Let me begin with a quick master-view overlooking the Cinemetrics database; what follows then is a summary account of samplings and calculations Brisson and I have performed on parts of it: sets of data that pertain to Griffith’s films. Segments of our work have been exposed to Cinemetrics users across four Labs and in Brisson’s Discussion topic “Side by Side” where you will also find comments and doubts posted by Barry Salt; other segments remained unpublished until now. Gunars Civjans will then open the floor for your questions and suggestions.
Imagine the Cinemetrics database as a small ocean of a million or so time-length data varying between close to 0 and close to 600 seconds. It is highly unlikely that one would be able to find some structure common to all: first, not all of these data belong to films (non-films like TV shows, football matches or presidential addresses are met with among the Cinemetrics submissions); secondly, not all of the length measurements are those of SL (there are, among my own Chaplin submissions, films measured by the frequency of laughter in the viewing hall; some length are those of the screen presence of a star, a music tune, etc.) Thirdly, even the film films measured by SLs are too diverse to expect all of them to display some sort of salient pattern. Too many different people pursuing different research agendas and interested in different areas and periods of filmmaking have been submitting data to Cinemetrics within the last 7 years. This is what an imaginary “database film” might look like if all its lengths data were averaged and projected onto a conditional “film length” axis:
Figure 1: Curve obtained by Keith Brisson in June 2011 using his “partitions method” (henceforth the “Brisson curve”) to process all the 7K+ submissions found at the Cinemetrics Db by that date
On the other hand, there are smaller groups found in the pool of Cinemetrics data within which SLs cohere. Evidently the basic autonomous group of this kind is this or that individual film; hence the architecture of the Cinemetrics database whose front page looks like a list of records but is, in fact a database of databases:
Figure 2: Opening page (detail) of the Cinemetrics database shown here sorted by title. The “Abraham Lincoln” record, for instance, specifies that the film was made by D.W. Griffith in the US in 1930, measures and data-submitted by Charles O’Brien in 2012, its ASL being of 12.1 seconds, etc.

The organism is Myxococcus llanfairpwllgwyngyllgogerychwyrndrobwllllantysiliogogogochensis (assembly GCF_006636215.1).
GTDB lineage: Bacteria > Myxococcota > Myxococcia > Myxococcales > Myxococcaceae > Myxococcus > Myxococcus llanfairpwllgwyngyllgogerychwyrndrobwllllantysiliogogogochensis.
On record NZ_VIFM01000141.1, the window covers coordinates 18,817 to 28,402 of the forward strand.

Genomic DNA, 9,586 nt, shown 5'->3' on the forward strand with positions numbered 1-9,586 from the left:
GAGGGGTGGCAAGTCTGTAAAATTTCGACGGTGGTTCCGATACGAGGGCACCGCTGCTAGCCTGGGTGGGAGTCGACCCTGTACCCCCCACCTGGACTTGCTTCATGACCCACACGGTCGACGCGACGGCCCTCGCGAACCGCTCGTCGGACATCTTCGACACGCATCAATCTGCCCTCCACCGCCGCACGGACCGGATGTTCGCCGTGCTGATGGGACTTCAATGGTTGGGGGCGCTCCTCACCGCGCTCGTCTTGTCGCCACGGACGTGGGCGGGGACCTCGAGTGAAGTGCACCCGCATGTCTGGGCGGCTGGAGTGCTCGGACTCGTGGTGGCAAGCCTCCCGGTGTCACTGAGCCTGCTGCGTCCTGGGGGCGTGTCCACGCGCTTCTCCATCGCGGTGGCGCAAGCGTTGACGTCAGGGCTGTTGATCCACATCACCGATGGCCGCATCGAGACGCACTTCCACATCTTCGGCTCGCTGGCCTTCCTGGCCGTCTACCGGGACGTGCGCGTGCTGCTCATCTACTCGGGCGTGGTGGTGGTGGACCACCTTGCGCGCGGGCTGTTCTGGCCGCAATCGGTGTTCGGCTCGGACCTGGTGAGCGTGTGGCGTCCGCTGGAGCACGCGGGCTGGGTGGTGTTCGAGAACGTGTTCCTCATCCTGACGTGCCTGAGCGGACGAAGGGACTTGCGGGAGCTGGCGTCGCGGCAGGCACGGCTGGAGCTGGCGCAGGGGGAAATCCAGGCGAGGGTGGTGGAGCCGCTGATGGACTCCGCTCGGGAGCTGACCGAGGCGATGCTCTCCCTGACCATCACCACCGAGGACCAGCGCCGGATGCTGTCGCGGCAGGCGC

Indeed, if we click, say, on the “Abraham Lincoln” record what we access is a smaller, well-structured and content-coherent database of shots:
Figure 3: Database of 449 SL data extracted from the set of shots (minus credits and the end title) all of which are part of the record IDd “Abraham Lincoln.” Color-coded are subsets of SL data pertaining to 4 types of shots
In other words, while on the ground level the Cinemetrics database looks perfectly chaotic, the picture changes to a more orderly and meaningful when it comes to smaller databases that hide under the record for each film. Let us call the latter a “high level” SL organization; the level Keith and I were curious about is a “middle level” of the database coherence: can coherence be detected between, not only within a number of high-level databases called “submissions” in the Cinemetrics vernacular.
Indeed, when we arrange Cinemetrics records as we have on Figure 2, nothing that unifies them aside from the fact that their key metadata start with A. The question is what is going to happen if we sort them by metadata which are more relevant to editing, for instance, this way:
Figure 4: Opening page (detail) of the Cinemetrics database shown here sorted by the director ID: Griffith
There are grounds to believe some consistency can be found in Griffith’s editing choices across years; the question is what kind of.
Figure 5: Cinemetrics graphs for D. W. Griffith’s A Romance of the Western Hills (1910) to the left and Abraham Lincoln (1930) to the right. The polynomial smoothing lines set to Degree=10
Take a film made by Griffith in 1910 and put its dynamic profile back to back with Abraham Lincoln made 20 years later, as on Figure 5. Is there something in common between the two, or maybe these are polynomial smoothing methods that tempt us into seeing a semblance between the two profiles?